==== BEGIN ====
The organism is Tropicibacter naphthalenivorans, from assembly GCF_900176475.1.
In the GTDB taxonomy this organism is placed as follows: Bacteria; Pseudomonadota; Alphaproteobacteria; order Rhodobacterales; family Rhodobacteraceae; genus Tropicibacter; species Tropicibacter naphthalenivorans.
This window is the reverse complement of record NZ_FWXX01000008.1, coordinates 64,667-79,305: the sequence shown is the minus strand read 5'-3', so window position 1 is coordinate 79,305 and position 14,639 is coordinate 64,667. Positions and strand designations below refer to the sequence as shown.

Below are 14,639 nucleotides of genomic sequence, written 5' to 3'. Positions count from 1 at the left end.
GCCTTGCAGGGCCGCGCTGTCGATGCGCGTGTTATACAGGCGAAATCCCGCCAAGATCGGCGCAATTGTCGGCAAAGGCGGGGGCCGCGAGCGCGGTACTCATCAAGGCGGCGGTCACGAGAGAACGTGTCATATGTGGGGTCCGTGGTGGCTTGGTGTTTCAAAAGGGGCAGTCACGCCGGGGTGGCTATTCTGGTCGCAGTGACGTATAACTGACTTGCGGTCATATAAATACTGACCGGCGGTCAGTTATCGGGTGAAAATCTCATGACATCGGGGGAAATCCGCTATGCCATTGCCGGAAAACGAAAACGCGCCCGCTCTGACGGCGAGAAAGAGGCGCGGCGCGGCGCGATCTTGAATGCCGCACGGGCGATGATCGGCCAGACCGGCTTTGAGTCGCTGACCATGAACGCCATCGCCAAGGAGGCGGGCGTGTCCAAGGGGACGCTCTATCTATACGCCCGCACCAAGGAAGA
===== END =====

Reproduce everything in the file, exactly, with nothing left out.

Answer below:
The organism is Tropicibacter naphthalenivorans, from assembly GCF_900176475.1.
In the GTDB taxonomy this organism is placed as follows: Bacteria; Pseudomonadota; Alphaproteobacteria; order Rhodobacterales; family Rhodobacteraceae; genus Tropicibacter; species Tropicibacter naphthalenivorans.
This window is the reverse complement of record NZ_FWXX01000008.1, coordinates 64,667-79,305: the sequence shown is the minus strand read 5'-3', so window position 1 is coordinate 79,305 and position 14,639 is coordinate 64,667. Positions and strand designations below refer to the sequence as shown.

Below are 14,639 nucleotides of genomic sequence, written 5' to 3'. Positions count from 1 at the left end.
GCCTTGCAGGGCCGCGCTGTCGATGCGCGTGTTATACAGGCGAAATCCCGCCAAGATCGGCGCAATTGTCGGCAAAGGCGGGGGCCGCGAGCGCGGTACTCATCAAGGCGGCGGTCACGAGAGAACGTGTCATATGTGGGGTCCGTGGTGGCTTGGTGTTTCAAAAGGGGCAGTCACGCCGGGGTGGCTATTCTGGTCGCAGTGACGTATAACTGACTTGCGGTCATATAAATACTGACCGGCGGTCAGTTATCGGGTGAAAATCTCATGACATCGGGGGAAATCCGCTATGCCATTGCCGGAAAACGAAAACGCGCCCGCTCTGACGGCGAGAAAGAGGCGCGGCGCGGCGCGATCTTGAATGCCGCACGGGCGATGATCGGCCAGACCGGCTTTGAGTCGCTGACCATGAACGCCATCGCCAAGGAGGCGGGCGTGTCCAAGGGGACGCTCTATCTATACGCCCGCACCAAGGAAGA